Accountant sentenced after pleading no contest

Posted 6/29/19

A local accountant who allegedly stole more than $300,000 from area restaurants entered a plea of no contest to one charge of grand theft this week. She was sentenced to four years’ probation and …

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Accountant sentenced after pleading no contest


A local accountant who allegedly stole more than $300,000 from area restaurants entered a plea of no contest to one charge of grand theft this week. She was sentenced to four years’ probation and must make restitution in the amount of $6,800.76 to one of the restaurants. Her second charge is on Judge Michael Heisey’s docket for July 17.

In July 2015, Wendy Carol Madrigal, 47, was arrested after she was accused of stealing over $13,000 from one restaurant. According to the restaurant’s owner, she also did not pay their taxes for 2014 but pocketed the money instead.

Detective Marty Faulkner, who investigated the case, said he believed Mrs. Madrigal cheated the restaurant owners out of $13,392.58. That amount, he continued, did not include her fees of $45 per week. The amount of her fees, from 2012 until October 2014 when she was fired, totaled $6,615.

In his report, the OCSO investigator documented how the dollar amounts taken by Madrigal continued to grow through the years until finally, in 2014, she paid no state unemployment taxes for business for the second and third quarters. Instead, she allegedly kept the $3,661.77 that should have been paid to the state, pointed out the detective.

That total amount, continued the detective, does not include interest or penalties. Had the restaurant owners not filed a report with the sheriff’s office when they did, “… a warrant would have been issued against them for failing to pay (state) taxes,” stated the report.

Also that same year, Detective Faulkner documented how Madrigal paid no federal unemployment taxes for the business in the first, second and third quarters. This amounted to a total of $664.58.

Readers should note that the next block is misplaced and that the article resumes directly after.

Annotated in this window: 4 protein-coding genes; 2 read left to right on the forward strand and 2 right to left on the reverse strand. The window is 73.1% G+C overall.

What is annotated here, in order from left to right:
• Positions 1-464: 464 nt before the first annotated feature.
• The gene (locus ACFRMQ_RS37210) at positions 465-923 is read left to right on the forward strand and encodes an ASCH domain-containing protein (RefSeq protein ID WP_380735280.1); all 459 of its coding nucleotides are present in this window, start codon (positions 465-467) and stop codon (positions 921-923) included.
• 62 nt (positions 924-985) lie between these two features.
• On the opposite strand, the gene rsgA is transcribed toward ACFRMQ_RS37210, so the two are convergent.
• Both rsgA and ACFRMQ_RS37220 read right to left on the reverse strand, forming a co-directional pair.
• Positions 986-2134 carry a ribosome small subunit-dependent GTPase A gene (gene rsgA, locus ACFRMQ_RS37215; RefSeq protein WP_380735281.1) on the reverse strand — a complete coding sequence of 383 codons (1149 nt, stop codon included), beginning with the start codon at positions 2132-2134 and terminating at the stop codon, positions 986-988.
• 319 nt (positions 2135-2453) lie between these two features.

He said the business owners had documentation from the Florida Department of Revenue and the Internal Revenue Service (IRS) that the money was still owed.

Detective Faulkner stated Madrigal simply inflated the amount of taxes owed in 2014 and kept the money.

“Due to the mismanagement of the (restaurant owner’s) business funds, they are now paying a higher calculation rate, which created a larger fee for the employer for workmen’s compensation,” said Detective Faulkner.

Ten months later, Madrigal was again arrested and accused of stealing from a client. This time, the stakes were much higher. The arrest details how Madrigal allegedly bilked the chain out of $301,156.49 between 2011 and the end of 2013.

Her alleged thefts cost 40 employees their jobs when the owner of the eatery had to close the doors of one of his restaurants. The owner then found himself in trouble with the IRS.

“The IRS has levied tens of thousands of dollars in civil fines and fees against Cowbo’s BBQ and Steak Co. and its owner, Jim McCoin,” noted Detective Bill Saum. “Madrigal’s actions and the IRS fines also caused Cowboys in Stuart to close due to a lack of sufficient operating funds.”

In 2011, continued the report, she began adding excess monies to the payroll totals and the taxes. The restaurant would give her a check for the amount she told them and she would then deposit them in her business account, Madrigal Management LLC.

The entire thing was especially difficult for Mr. McCoin because he considered Madrigal a friend.

“Our daughters played volleyball together,” he said.

Eric Kopp contributed to this story.